California insurance denials rose after public uproar

by National Nurses Movement

Thu Feb 25, 2010 at 05:28:00 PM PST

In the weeks following public outcry about claims denials by California's biggest private insurers, the insurance giants continued to deny more than one fourth of all claims for services.

That's from new data released today by the California Nurses Association/National Nurses Organizing Committee following the announcement that California Attorney General Jerry Brown plans to subpoena financial documents and other records from the insurance companies.

Here's what Brown said:

"We have been looking at these companies for a number of months and are very concerned that some of them are unjustly raising premiums and denying payment of legitimate claims," Brown said. "Not only are the rate increases devastating to Californians strapped by the economy, but in some cases, they are possibly illegal."

"Our best attorneys are going to get to the bottom of this, and where we find violations of California's unfair business laws, we intend to stop them," Brown added.

Good, let's hope some of these pirates end up behind bars.

The Attorney General began his investigation last September shortly after CNA/NNOC released research finding that since 2002 six of the state's insurance companies had rejected more than one-fifth of all claims.

Release of our research and the many press reports that followed produced howls of rage from the insurance industry and its many defenders. But did little to change their denial practices.

Following Brown's announcement today, we returned to re-survey what the insurers have done following that public outcry.

Answer -- for many of the companies, it is even worse.

Overall, seven of the largest insurers in the state denied over one-fourth of all claims for the second half of 2009.

About the only thing that changed was one company that had declined to report denial data, Blue Shield, now started reporting it, and it's denials were right at the statewide average.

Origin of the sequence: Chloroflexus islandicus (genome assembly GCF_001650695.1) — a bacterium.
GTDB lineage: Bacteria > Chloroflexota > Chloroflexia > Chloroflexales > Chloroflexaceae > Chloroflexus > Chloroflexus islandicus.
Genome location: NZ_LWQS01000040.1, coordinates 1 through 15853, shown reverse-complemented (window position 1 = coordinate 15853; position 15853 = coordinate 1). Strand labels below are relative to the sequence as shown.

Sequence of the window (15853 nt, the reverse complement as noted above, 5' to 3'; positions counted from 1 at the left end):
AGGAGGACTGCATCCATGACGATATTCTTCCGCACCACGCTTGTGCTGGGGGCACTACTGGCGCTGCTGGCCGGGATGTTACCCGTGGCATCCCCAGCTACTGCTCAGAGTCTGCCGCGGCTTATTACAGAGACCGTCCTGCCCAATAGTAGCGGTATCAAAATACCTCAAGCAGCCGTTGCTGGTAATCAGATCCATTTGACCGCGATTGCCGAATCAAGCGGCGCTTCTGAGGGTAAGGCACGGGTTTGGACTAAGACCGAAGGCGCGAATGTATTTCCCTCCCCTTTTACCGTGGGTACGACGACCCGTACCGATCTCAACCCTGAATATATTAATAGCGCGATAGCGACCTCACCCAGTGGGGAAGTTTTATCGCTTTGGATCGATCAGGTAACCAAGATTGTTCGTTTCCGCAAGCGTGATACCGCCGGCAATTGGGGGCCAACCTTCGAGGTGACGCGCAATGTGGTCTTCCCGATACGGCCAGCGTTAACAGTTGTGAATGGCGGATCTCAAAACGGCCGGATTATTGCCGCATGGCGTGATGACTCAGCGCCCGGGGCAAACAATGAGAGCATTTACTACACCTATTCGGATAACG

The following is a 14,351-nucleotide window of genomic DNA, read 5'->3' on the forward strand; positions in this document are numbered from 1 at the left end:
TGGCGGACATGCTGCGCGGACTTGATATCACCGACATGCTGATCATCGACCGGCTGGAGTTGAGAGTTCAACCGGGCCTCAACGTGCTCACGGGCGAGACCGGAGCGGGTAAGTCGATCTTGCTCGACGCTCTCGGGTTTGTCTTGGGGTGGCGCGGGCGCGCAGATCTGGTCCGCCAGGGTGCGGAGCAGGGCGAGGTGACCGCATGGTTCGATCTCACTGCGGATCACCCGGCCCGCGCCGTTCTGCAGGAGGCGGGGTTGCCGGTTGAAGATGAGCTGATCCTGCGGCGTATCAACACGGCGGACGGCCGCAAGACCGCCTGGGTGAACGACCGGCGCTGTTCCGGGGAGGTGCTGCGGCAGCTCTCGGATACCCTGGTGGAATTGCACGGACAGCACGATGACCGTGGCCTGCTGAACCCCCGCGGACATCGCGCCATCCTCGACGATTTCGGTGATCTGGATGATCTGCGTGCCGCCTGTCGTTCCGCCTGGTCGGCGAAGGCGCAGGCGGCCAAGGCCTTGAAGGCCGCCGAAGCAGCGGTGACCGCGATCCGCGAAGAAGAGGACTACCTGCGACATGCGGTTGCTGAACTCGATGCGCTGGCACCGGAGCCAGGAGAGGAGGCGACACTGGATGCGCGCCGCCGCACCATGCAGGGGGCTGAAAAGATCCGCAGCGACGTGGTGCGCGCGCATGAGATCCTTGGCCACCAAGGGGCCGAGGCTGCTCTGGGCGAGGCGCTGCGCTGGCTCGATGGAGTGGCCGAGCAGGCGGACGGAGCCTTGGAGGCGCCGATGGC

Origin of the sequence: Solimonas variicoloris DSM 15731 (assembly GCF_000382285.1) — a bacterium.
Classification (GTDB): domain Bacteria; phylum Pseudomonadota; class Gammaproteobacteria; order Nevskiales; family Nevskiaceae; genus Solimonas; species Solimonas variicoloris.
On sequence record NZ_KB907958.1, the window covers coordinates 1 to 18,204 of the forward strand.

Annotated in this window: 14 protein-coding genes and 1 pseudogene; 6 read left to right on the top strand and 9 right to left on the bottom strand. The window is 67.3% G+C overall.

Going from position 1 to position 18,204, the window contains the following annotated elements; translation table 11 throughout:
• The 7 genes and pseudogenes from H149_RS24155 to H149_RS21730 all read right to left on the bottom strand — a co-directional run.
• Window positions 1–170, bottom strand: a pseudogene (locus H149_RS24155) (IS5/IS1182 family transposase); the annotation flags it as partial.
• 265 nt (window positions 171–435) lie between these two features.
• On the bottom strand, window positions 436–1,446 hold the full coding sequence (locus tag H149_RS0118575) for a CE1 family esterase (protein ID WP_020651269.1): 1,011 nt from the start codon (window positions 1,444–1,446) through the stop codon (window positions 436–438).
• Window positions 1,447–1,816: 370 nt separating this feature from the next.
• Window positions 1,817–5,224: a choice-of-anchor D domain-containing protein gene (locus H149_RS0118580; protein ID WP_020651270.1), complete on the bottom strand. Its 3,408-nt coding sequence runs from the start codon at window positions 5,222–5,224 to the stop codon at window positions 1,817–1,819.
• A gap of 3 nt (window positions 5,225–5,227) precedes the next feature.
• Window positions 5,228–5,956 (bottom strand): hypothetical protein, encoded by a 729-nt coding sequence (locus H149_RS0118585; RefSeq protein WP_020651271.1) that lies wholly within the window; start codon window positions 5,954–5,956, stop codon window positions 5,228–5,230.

Here's a breakdown:

Claims denial rates by leading California insurers, second  half of 2009, compared to the first six months of 2009:

• PacifiCare --  41.17% (up from 39.6 percent for the first six months of 2009)
• Cigna – 35.43 percent (up from 32.7 percent)
• HealthNet – 25.82 percent (down from 30 percent)
• Kaiser Permanente – 26.96 percent (down from 28.3 percent)
• Anthem Blue Cross – 24.5 percent (down from 27.9 percent)
• Aetna -- 6.4 percent (no change)
• Blue Shield – 22 percent (Blue Shield had previously not reported separate denial data, and only began reporting after the media reports on denials)

Should we be surprised that the insurers refused to change their denying ways? No more than we would be surprised that the Anthem Blue Cross's response to outrage over recently announced gargantuan rate hikes was -- too bad, we're doing it anyway.

"What we see over and over is an arrogant industry that is indifferent to the pain and suffering caused by routine care denials or economic catastrophe prompted by outrageous price gouging," said CNA/NNOC Co-President Geri Jenkins.

"The denials and pricing practices are both motivated by the prime directive  that seems to surpass everything else for these companies --  squeezing their patients and providers alike for profits and revenues regardless of who gets hurt along the way."

The data, collected by CNA/NNOC's research arm, the Institute for Health and Socio-Economic Policy, is based on data the insurers themselves report to the California Department of Managed Care. It prompted outrage and handwringing from the insurance companies and from Arnold Schwarzenegger's department officials as well.

All of which were at times conflicting justifications and efforts to shift the blame elsewhere for inexcusable behavior. The gist was insistence that no one was actually denied care, just that the insurance companies didn't want to pay claims.

But if you think no one is being denied care, check out the stories patients themselves report to our website, or almost anywhere else on the internet.

And, when a hospital or doctor does not get payment from the insurer, who do you think they turn to for payment? The patient. One reason medical bills account for so many personal bankruptcies.

No other industrialized country turns the health of its citizens over to the profiteering of private companies. Someday we'll learn that lesson here as well.